How to Control Johnson Grass

Опубликовал Admin
19-11-2017, 14:00
Expert Reviewed Johnson grass is an invasive grass species that can grow alongside a lot of popular crops. If Johnson grass isn’t controlled, it can kill most of those crops or at least decrease crop production. You can prevent the grass from spreading by plowing immediately after you harvest, till frequently, and use Johnson grass-free seed and feed. You can also use herbicides to kill already growing Johnson grass. Finally, you can control Johnson grass growth in your lawn by removing the plants by hand and monitoring the area.

Preventing Johnson Grass from Spreading

  1. Plow immediately after you harvest. Johnson grass has rhizomes that allow the weed to spread into uninfected areas. If you plow your fields immediately after you harvest your crops, it breaks up the rhizomes and prevents them from getting a good hold and then spreading to other areas.
  2. Till your soil a few times per week. You should till the soil of crops where Johnson grass grows more frequently than other areas. If you till less frequently than this, it will break up the Johnson grass rhizomes, but not completely destroy them. That means that the broken-up rhizomes can eventually spread to other areas.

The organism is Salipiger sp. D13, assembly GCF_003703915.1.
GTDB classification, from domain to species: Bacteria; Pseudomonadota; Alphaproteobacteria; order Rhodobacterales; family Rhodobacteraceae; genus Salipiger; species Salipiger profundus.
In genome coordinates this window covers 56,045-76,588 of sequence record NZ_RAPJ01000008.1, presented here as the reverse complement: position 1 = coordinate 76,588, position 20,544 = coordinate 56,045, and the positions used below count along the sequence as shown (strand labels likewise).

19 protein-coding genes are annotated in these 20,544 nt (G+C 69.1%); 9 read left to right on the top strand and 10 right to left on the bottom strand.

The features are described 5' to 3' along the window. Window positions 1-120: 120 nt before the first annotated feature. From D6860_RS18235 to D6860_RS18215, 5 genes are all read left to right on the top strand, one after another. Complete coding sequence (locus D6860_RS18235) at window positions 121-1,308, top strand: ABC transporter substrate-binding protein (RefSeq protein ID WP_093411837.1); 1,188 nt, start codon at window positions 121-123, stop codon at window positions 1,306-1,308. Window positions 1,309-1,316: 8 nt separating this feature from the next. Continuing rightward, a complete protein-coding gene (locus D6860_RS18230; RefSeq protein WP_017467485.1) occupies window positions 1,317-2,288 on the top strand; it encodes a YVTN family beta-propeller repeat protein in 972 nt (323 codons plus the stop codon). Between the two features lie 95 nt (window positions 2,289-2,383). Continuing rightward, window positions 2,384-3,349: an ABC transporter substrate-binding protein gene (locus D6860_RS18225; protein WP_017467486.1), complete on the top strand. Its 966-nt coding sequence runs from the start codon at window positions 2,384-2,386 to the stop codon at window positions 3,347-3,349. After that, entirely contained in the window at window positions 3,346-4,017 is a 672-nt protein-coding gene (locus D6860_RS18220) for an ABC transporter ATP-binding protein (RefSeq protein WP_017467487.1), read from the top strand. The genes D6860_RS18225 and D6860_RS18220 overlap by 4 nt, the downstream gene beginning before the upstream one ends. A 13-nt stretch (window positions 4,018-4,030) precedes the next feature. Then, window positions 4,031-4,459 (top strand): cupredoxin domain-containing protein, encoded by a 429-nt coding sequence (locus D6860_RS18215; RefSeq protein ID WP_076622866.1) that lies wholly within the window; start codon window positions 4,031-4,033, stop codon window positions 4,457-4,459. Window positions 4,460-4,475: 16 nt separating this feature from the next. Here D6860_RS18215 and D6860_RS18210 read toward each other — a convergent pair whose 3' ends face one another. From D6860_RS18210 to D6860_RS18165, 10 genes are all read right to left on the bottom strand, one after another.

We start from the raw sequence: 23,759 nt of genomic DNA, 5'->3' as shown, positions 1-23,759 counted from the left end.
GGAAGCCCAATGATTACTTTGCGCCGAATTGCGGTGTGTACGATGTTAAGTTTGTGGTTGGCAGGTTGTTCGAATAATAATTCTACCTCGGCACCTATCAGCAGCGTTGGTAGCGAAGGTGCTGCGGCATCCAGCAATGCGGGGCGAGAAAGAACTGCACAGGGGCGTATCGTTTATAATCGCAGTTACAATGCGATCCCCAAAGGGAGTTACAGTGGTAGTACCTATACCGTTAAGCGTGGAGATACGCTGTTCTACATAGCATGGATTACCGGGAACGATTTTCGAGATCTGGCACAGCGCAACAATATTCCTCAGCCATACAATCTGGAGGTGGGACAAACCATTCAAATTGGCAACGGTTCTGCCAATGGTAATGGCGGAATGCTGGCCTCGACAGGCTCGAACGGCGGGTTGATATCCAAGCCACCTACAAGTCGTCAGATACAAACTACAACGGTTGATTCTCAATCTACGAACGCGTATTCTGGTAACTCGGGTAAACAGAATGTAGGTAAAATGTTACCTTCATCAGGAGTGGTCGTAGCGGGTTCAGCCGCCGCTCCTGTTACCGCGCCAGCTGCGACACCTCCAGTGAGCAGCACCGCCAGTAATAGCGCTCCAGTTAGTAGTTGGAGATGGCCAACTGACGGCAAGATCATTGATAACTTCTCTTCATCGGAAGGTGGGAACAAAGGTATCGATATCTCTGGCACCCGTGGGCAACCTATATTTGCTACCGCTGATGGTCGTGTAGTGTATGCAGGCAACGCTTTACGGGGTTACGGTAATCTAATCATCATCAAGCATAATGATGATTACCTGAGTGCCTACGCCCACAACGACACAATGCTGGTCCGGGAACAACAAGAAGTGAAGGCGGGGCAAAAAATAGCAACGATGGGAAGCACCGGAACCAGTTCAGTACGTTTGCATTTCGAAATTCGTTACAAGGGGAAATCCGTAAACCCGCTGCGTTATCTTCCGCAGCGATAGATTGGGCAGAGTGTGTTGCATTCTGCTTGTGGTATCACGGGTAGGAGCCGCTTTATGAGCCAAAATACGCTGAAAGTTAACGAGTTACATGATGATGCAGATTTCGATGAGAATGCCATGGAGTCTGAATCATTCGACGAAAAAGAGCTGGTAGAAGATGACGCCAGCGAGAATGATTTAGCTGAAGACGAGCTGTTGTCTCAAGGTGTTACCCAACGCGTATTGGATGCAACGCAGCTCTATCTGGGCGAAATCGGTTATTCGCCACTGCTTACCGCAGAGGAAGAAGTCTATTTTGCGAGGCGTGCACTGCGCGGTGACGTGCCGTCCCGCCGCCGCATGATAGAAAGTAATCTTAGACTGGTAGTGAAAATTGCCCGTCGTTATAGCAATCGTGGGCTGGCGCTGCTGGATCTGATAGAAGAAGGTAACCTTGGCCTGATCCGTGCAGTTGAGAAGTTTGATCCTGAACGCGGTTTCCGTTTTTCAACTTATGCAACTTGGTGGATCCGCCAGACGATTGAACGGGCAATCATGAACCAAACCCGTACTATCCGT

3. Mow or graze Johnson grass-infected areas closely. This means mowing or allowing your livestock to graze in areas where the Johnson grass is already taking hold. Doing this for two years eventually brings the rhizomes to the top of the soil, which prevents them from being able to spread.
    • This is the best option if you have Johnson grass in an area where you can't spray herbicides or till your soil.
  4. Use Johnson grass-free seed. Some seed for crops actually has Johnson grass in it. It should be listed on the ingredient list on the packaging. Choosing a seed without Johnson grass will prevent the growth and spread of new Johnson grass.
  5. Clean equipment used on Johnson grass to prevent spreading. If you’re using your equipment to break up Johnson grass but you don’t clean your equipment after, it can actually spread the grass. Make sure any blades are clean, as well as the bottom of any machines. You can clean them easily with soap and water.
  6. Use Johnson grass-free livestock feed. Johnson grass can also pop up in some livestock feed. Check the ingredient list to make sure your feed is free from Johnson grass. Your livestock can spread it if they drop their food, and also from their droppings after they've eaten feed with Johnson grass in it.

Reducing Johnson Grass with Herbicides

  1. Use post-emergence herbicides in growing crops. If you have Johnson grass in corn or soybean fields, you’ll need to wait until the Johnson grass appears, because trying to break up the rhizomes under the soil can also wreck your crops.
    • Use post-emergence herbicides like Beacon or Accent on 4- to 10-inch-tall (9 to 25 cm) Johnson grass seedlings in corn crops. You can also apply it as a broad treatment over your corn until the corn is 24 inches (52 cm) tall.